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Make Sure Your DEI Efforts Include Caregivers

In response to a changing labor market, there has been a growing emphasis on diversity, equity, and inclusion initiatives designed to foster a more supportive work environment. However, one group is often overlooked in DEI efforts - family caregivers, especially those caring for an older adult.


An aging population means more people will be turning to their family members to provide care, resulting in the need for many employees to balance their caregiving and work responsibilities. An awareness of the unique challenges faced by family caregivers of older adults can help employers build and maintain their workforce, become more inclusive, and shape equitable workplace policies.


Your Employees Are Already Caring for Older Adults

Caregivers are part of your workforce, whether you realize it or not. According to a Harvard Business School report, more than 7 out of every 10 U.S. workers provide unpaid care for their older parents, spouses, or other loved ones. This is not just an older worker issue - working caregivers are a diverse group. They can be of any age, gender, race, ethnicity, marital status, family composition, religion, occupation, income, and educational levels.


Caring for an older adult has unique challenges that frequently impact the workplace. 53% of caregivers over the age of 45 experience a decline in physical, mental, and emotional health and 70% of employee caregivers suffer work-related difficulties due to the stress of managing both work and family caregiving responsibilities.


Caregiving is a DEI Issue

Creating a workplace culture that supports family caregivers has important diversity, equity, and inclusion implications, especially considering that family caregiving disproportionately falls upon women and people of color. Consider the following snapshots:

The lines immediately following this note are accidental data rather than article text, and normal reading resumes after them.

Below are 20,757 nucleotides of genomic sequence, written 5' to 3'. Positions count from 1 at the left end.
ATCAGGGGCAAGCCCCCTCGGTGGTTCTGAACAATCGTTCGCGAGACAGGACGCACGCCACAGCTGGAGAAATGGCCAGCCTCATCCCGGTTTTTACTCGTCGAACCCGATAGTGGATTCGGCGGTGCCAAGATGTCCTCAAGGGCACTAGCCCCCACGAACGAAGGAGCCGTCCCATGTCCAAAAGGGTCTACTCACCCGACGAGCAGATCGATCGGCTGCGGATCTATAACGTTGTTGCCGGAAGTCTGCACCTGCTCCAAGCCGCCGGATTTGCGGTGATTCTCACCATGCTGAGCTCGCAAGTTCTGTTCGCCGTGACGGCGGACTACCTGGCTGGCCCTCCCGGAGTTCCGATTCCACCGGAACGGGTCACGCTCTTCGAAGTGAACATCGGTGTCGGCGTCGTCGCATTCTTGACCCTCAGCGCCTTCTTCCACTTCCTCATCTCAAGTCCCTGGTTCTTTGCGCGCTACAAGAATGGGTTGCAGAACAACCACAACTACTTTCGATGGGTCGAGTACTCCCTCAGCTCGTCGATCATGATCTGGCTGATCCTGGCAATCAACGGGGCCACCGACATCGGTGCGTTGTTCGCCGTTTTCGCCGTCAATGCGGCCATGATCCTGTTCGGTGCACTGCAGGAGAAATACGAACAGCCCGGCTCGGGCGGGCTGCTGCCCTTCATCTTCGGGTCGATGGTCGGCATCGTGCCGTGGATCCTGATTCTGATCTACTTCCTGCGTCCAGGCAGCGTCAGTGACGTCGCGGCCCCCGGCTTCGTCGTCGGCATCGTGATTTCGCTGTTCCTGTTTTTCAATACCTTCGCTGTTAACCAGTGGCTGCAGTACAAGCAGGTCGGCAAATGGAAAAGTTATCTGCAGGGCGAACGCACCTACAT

• At 61%, women comprise the majority of family caregivers, regardless of age or parental status, and they are 5 to 8 times more likely than men to have their employment impacted by caregiver responsibilities.

  • African American employees are often younger and spend more of their income on caregiving expenses

  • Latino employees have the highest rate of caregiving among any racial or ethnic group.

  • Asian Americans and Pacific Islanders are twice as likely to care for elders than the general population of the same age.

  • LGBTQ+ employees become family caregivers at a higher rate than non-LGBTQ+ employees. Yet, workplace policies and benefits may leave them at a disadvantage or neglect them altogether.


Adding Employee Caregiver Benefits to DEI Efforts

Caregiving benefits can build wide support for your overall DEI initiatives - they not only include all your employees, but they also specifically focus on the employees that fall into the above caregiving groups.


Here are 3 things you can do as an employer to bolster your caregiver benefits while addressing DEI:

  1. Provide employees access to experts in elder care, such as those at Mellie, who can assist with personalized information, planning, and arranging services such as home care, assisted living, legal and financial help, Medicare and Medicaid, Veteran’s benefits, dementia care, caregiver support, and more.

  2. Facilitate training opportunities for employees to expand their knowledge and develop capacity to care for aging loved ones. Contact us at Mellie to hear about our employee benefit packages, which include quarterly trainings on a variety of elder care topics and tailored to the specific needs of your employees.

  3. Establish an Employee Resource Group where employee caregivers can receive support from one another, share resources and receive expert advice. Mellie can assist employers to establish and facilitate ERGs.


The challenges associated with being an employee caregiver for an older adult will only continue to grow as the population ages. As an employer, you should take steps now to establish caregiver support as a part of your DEI initiatives and to position yourself as a winner in the long term.


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